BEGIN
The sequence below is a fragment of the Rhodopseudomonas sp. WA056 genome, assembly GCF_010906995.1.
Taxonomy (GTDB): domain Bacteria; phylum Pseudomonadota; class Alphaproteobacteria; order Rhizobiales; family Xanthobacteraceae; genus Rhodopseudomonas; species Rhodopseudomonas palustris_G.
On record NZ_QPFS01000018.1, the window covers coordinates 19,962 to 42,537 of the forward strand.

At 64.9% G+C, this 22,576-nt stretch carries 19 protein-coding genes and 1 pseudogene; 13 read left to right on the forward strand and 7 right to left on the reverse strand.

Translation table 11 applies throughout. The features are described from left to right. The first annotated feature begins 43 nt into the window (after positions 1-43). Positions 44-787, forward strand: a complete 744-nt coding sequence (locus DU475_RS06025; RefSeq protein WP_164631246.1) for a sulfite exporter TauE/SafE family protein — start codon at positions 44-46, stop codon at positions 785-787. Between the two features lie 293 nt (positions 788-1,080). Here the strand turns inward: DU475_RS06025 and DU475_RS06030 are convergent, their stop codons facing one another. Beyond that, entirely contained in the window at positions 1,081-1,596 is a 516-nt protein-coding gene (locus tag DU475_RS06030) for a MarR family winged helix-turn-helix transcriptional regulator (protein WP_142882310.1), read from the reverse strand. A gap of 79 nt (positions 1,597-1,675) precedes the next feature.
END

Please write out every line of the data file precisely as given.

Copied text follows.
The sequence below is a fragment of the Rhodopseudomonas sp. WA056 genome, assembly GCF_010906995.1.
Taxonomy (GTDB): domain Bacteria; phylum Pseudomonadota; class Alphaproteobacteria; order Rhizobiales; family Xanthobacteraceae; genus Rhodopseudomonas; species Rhodopseudomonas palustris_G.
On record NZ_QPFS01000018.1, the window covers coordinates 19,962 to 42,537 of the forward strand.

At 64.9% G+C, this 22,576-nt stretch carries 19 protein-coding genes and 1 pseudogene; 13 read left to right on the forward strand and 7 right to left on the reverse strand.

Translation table 11 applies throughout. The features are described from left to right. The first annotated feature begins 43 nt into the window (after positions 1-43). Positions 44-787, forward strand: a complete 744-nt coding sequence (locus DU475_RS06025; RefSeq protein WP_164631246.1) for a sulfite exporter TauE/SafE family protein — start codon at positions 44-46, stop codon at positions 785-787. Between the two features lie 293 nt (positions 788-1,080). Here the strand turns inward: DU475_RS06025 and DU475_RS06030 are convergent, their stop codons facing one another. Beyond that, entirely contained in the window at positions 1,081-1,596 is a 516-nt protein-coding gene (locus tag DU475_RS06030) for a MarR family winged helix-turn-helix transcriptional regulator (protein WP_142882310.1), read from the reverse strand. A gap of 79 nt (positions 1,597-1,675) precedes the next feature.